My six year old piped up at dinner one night with “we had a restorative practice today!”  With gentle questioning his story unfolded about one of his classmates pushing another into a cubby hole in the cloakroom.  When the teacher was told about the incident the next day, she instigated the acronym WARM, an exercise the class were getting used to.  My son was able to talk about each associated letter:

W for what happened – “Jane pushed Bob into the cubby hole and his head got hurt”

A for who was affected – as well as Bob being hurt, other people affected were Peter and Harry who saw it happen and some new entrant students who saw it happen.  Also affected was Bob’s mother, Jane’s step mother, the classroom teacher, the new entrant teacher, the deputy principal and the principal.  “That’s a lot of people eh?!” he exclaimed.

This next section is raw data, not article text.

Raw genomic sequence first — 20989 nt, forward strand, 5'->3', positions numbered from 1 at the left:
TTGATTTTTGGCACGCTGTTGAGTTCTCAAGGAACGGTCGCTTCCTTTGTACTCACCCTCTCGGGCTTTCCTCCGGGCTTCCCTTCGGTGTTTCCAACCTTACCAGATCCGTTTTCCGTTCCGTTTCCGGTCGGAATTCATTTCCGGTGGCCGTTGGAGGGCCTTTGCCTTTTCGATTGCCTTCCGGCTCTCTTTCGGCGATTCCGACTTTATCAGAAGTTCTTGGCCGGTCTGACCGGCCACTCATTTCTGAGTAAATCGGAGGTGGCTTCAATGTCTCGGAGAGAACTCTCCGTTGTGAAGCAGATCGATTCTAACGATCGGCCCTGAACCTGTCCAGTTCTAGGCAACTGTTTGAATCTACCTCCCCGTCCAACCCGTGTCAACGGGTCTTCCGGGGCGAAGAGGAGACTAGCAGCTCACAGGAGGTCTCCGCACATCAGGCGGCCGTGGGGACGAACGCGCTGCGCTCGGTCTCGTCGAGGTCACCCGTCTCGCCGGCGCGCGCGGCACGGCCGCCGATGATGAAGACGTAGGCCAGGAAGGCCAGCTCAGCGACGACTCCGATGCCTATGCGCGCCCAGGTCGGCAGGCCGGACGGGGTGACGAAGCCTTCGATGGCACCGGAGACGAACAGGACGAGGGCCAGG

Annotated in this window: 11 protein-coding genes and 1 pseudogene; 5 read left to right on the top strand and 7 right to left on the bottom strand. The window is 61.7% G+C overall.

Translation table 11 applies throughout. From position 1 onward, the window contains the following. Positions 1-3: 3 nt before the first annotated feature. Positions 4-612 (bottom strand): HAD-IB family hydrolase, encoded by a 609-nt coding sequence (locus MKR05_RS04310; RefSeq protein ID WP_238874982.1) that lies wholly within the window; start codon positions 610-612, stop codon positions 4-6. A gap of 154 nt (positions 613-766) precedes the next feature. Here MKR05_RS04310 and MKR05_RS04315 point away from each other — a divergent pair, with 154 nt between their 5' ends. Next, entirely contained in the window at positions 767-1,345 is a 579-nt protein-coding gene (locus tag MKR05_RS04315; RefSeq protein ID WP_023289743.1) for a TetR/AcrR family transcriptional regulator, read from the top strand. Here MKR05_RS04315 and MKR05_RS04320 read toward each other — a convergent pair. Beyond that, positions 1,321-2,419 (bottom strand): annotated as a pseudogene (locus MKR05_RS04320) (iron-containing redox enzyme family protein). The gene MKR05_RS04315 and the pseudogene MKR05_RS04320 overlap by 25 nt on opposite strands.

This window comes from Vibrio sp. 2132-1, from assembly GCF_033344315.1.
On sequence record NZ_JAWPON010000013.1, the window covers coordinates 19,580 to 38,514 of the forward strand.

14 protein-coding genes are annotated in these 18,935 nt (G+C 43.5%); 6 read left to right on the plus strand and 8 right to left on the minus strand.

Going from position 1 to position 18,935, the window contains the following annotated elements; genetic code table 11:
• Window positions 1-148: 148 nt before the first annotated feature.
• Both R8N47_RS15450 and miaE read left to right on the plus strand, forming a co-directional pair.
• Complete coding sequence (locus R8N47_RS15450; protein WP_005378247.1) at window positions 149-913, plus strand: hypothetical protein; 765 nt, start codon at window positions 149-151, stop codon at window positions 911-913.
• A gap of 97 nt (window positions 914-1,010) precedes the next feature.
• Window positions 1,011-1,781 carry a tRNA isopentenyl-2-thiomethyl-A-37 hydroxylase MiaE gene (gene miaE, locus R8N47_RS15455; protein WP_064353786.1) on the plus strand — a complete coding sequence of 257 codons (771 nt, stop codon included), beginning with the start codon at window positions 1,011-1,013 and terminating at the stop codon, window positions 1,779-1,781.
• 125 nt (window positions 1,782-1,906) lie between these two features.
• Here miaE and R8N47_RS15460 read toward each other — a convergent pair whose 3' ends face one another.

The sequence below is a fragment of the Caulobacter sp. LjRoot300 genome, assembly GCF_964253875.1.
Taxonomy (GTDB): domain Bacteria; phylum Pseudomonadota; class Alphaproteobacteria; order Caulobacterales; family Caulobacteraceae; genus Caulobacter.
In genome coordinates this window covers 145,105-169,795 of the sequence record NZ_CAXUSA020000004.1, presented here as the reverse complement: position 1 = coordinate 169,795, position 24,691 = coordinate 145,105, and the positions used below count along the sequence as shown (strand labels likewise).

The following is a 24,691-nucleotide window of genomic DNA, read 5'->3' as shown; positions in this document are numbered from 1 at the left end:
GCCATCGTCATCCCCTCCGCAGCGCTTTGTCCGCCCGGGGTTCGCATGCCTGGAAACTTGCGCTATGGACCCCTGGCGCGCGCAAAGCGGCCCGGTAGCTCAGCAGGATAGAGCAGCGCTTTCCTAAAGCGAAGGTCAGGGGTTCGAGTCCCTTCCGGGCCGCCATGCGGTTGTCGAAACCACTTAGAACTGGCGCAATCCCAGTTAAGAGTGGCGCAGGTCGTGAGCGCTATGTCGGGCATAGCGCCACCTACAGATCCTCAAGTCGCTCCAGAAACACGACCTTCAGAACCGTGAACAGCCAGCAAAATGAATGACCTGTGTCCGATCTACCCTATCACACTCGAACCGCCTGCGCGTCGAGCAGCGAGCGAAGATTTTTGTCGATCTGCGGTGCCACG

R for how to repair the harm – it was decided that Jane would spend some time with the deputy principal that day and at home Jane and her mum would do some home baking for Bob and his family.

M for how do we move on – the new entrant teacher was going to use the example and talk with her class about what is and what isn’t appropriate behaviour.   My son’s class are working on coming up with ways of helping Jane not do it again and helping Bob to feel safe around Jane.

I was most impressed with my son’s ability to think through the WARM acronym and am waiting for the day he automatically uses it with his big brother!